The Heat should really be moving without the ball more

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The Heat have won 15 of their last 16 games. They are currently 3rd in the league in offensive efficiency, despite the fact that they don’t play at a very fast pace, have put most of their emphasis on defense, and have been without Mike Miller and Udonis Haslem.So talking about how the Heat’s offense still doesn’t feature enough movement is definitely nit-picking. That said, the Heat’s offense still doesn’t feature enough movement, and it can be really frustrating to watch at times.

The Heat are a very, very good offensive team in half-court situations, but they should be nearly unstoppable with their collection of talent — as of right now, the Heat have the exact same offensive efficiency as the 09-10 Cleveland Cavaliers, and I don’t think anybody would argue that LeBron has more talent around him this year than he did last year. The Heat have been effective because of how good James, Wade, and Bosh are with the ball in their hands and how good players like Zydrunas Ilgauskas and James Jones have been at knocking down open shots, but they could still be doing so much more. According to Hoopdata, the Heat are dead last in both made baskets at the rim per game and the percentage of assisted shots at the rim, which is insane when you consider how good the Heat’s big three are in the painted area.

When LeBron and Wade are on the court together, most of the Heat’s offensive sets involve one of them standing in the corner and watching the other one use a screen or go ISO. LeBron’s become much more comfortable setting up behind the three-point line and knocking down open catch-and-shoot threes than he was early in the year, and Wade has some idea of how to make effective weak-side cuts, but neither of them are making things as easy on each other as they could be. Stopping LeBron or Wade when the entire defense is keyed in on them is already one of the hardest things to do in basketball — stopping one of them from going to the basket when the defense is focused on the other one is all but impossible. Over at NBA Playbook, Sebastian Pruiti has video examples of how the Heat offense looks when they do and don’t move without the ball, and the difference is clear.

Getting LeBron and Wade to make each other better isn’t rocket science, even though both of them look completely lost most of the time when they don’t have the ball in their hands. Against the Knicks, Wade got an easy layup when LeBron started to drive and tossed a skip pass to Wade in the corner, who proceeded to blow by two Knick defenders and lay the ball in before they realized what was going on. There’s really no way to stop Wade making a hard weak-side cut when the defense is focused on LeBron or Bosh, Bosh and LeBron working a high/low post set, or LeBron setting a screen for Wade and rolling hard to the basket. The Heat are currently playing like a very good team, maybe even a great one — when their superstars start using each other’s talents to get high-percentage looks, they’ll be flat-out scary.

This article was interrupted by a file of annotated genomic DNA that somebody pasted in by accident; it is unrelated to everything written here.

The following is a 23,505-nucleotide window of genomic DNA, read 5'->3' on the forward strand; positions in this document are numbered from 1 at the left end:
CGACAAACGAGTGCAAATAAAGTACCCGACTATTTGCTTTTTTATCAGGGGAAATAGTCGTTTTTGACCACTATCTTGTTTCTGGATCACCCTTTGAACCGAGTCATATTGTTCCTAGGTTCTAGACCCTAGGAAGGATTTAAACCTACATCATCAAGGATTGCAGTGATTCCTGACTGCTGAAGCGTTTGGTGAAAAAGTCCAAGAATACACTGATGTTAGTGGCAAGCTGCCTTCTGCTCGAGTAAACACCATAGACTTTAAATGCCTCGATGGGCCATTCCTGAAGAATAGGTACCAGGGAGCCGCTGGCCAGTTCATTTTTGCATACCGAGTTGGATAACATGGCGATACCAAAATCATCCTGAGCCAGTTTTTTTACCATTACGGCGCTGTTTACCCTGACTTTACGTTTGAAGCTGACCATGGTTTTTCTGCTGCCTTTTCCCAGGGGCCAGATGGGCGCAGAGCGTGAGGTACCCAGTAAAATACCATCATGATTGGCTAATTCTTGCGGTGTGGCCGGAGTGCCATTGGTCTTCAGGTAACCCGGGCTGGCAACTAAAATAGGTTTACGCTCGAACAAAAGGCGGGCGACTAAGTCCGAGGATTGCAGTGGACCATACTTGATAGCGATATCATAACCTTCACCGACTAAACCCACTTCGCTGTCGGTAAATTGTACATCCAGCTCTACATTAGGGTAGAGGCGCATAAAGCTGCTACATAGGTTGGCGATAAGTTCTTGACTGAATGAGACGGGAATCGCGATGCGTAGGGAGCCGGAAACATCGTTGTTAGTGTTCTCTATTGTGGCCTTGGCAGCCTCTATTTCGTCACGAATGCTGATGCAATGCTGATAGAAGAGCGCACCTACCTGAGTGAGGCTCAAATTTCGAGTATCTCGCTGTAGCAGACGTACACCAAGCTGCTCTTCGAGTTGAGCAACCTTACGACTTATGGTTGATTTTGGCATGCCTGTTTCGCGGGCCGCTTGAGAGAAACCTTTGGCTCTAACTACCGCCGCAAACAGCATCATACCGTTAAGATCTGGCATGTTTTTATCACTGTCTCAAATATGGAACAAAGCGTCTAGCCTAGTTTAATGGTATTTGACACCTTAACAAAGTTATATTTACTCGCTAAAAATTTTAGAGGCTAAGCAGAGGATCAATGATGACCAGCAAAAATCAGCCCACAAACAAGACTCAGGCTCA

LeBron James, Lonzo Ball both drop triple-doubles on Hornets (VIDEO)

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The game itself wasn’t that interesting, it was an old-fashioned drubbing. The Charlotte Hornets go as Kemba Walker goes, and he was 2-of-13 shooting on the night. The Lakers have LeBron James… and Lonzo Ball.

LeBron has a triple-double Saturday with 24 points 12 rebounds and 11 assists. Lonzo Ball joined him in the triple-double realm with 16 points, 10 rebounds, and 10 assists. Check out the highlights.

It’s been a while since teammates had a triple-double together: The last ones were Vince Carter and Jason Kidd as New Jersey Nets back on April 7, 2007.

The last Laker teammates to do it? Kareem Abdul-Jabbar and Magic Johnson back in 1982.

Pistons end Boston’s 8-game run, beat Celtics 113-104

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DETROIT (AP) — Jayson Tatum leaped toward the basket and Andre Drummond met him there, blocking the Boston forward’s attempt at a one-handed dunk.

It was a fitting conclusion to an impressive second half of defense by the Detroit Pistons.

“I was thinking to myself as I was running. I’m like, if he gets this dunk, it’s going to ignite their entire team,” Drummond said. “I have to do something.”